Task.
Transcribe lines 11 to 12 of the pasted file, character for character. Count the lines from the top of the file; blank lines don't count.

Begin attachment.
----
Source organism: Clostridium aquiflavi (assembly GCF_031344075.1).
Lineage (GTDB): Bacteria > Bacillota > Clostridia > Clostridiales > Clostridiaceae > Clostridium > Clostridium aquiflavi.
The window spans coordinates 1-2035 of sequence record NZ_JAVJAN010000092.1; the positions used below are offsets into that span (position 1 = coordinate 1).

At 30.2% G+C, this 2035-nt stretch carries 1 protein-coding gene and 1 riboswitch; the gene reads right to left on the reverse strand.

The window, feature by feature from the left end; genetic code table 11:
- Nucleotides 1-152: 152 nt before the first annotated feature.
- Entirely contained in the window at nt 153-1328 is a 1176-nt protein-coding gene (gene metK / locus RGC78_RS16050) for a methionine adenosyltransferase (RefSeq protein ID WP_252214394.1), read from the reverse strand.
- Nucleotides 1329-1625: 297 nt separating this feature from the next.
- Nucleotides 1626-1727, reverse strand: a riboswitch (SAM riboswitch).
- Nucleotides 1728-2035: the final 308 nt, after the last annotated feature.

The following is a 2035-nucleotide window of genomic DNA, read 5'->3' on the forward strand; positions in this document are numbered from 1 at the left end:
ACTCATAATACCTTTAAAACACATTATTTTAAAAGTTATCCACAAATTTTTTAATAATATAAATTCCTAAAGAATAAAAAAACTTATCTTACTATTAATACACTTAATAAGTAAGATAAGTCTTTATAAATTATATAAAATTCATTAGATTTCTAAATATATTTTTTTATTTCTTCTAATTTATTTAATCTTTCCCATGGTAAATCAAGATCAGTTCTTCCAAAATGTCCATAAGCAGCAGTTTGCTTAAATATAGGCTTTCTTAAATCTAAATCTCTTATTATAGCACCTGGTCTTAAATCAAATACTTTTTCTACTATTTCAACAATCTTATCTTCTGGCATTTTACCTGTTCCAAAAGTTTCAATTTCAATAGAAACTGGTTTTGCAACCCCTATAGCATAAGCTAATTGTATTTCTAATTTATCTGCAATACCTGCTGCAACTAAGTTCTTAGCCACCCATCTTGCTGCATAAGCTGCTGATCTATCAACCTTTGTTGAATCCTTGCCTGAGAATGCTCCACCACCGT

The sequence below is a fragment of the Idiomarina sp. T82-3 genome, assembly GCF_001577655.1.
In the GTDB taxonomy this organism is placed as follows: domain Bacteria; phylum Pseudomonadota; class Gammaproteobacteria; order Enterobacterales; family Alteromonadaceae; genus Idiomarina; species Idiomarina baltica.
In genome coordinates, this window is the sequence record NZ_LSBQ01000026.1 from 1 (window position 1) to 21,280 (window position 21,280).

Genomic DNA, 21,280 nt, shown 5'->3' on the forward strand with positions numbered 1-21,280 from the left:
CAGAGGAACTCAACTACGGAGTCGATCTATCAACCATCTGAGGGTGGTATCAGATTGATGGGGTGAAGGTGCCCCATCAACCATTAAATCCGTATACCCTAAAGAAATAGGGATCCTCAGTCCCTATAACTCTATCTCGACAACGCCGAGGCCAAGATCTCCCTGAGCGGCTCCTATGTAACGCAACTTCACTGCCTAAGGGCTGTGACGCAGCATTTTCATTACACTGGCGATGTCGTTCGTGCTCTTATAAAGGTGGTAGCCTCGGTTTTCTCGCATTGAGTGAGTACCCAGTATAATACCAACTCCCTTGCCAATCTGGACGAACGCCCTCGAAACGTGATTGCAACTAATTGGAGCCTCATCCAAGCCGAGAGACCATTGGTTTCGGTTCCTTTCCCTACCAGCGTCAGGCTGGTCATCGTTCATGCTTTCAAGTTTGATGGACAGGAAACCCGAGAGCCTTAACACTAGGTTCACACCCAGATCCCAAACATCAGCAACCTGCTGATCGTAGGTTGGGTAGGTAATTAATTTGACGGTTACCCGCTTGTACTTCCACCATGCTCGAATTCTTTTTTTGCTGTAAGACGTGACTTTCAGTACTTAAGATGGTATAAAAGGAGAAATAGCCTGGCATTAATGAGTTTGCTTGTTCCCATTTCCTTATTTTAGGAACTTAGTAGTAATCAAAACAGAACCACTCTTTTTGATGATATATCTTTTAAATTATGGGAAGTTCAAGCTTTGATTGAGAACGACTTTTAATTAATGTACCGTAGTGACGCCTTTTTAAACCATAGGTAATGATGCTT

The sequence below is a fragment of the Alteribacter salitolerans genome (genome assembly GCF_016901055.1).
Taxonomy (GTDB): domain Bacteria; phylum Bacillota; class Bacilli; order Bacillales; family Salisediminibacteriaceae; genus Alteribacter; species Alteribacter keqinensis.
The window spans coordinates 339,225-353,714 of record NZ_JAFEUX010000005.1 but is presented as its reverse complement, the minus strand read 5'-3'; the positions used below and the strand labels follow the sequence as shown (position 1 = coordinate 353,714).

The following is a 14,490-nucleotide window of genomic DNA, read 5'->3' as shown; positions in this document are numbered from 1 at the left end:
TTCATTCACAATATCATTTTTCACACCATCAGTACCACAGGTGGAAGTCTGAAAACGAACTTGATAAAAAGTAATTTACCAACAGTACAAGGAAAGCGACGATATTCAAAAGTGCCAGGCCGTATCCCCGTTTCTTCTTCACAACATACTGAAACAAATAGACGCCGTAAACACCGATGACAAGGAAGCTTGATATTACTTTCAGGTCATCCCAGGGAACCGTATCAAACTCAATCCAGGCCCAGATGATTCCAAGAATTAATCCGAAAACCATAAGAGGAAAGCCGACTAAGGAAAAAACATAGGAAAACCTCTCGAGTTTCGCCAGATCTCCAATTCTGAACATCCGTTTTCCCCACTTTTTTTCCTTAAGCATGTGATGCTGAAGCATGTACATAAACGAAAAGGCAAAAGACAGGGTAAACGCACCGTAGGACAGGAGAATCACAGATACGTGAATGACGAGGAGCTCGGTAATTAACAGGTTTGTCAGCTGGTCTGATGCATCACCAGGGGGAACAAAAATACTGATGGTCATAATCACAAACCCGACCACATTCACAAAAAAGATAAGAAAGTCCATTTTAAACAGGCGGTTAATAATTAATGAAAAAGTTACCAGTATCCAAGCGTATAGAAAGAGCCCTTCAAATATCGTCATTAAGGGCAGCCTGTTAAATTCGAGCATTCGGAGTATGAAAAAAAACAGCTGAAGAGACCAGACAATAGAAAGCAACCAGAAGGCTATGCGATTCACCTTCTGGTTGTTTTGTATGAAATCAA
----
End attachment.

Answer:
The following is a 2035-nucleotide window of genomic DNA, read 5'->3' on the forward strand; positions in this document are numbered from 1 at the left end:
ACTCATAATACCTTTAAAACACATTATTTTAAAAGTTATCCACAAATTTTTTAATAATATAAATTCCTAAAGAATAAAAAAACTTATCTTACTATTAATACACTTAATAAGTAAGATAAGTCTTTATAAATTATATAAAATTCATTAGATTTCTAAATATATTTTTTTATTTCTTCTAATTTATTTAATCTTTCCCATGGTAAATCAAGATCAGTTCTTCCAAAATGTCCATAAGCAGCAGTTTGCTTAAATATAGGCTTTCTTAAATCTAAATCTCTTATTATAGCACCTGGTCTTAAATCAAATACTTTTTCTACTATTTCAACAATCTTATCTTCTGGCATTTTACCTGTTCCAAAAGTTTCAATTTCAATAGAAACTGGTTTTGCAACCCCTATAGCATAAGCTAATTGTATTTCTAATTTATCTGCAATACCTGCTGCAACTAAGTTCTTAGCCACCCATCTTGCTGCATAAGCTGCTGATCTATCAACCTTTGTTGAATCCTTGCCTGAGAATGCTCCACCACCGT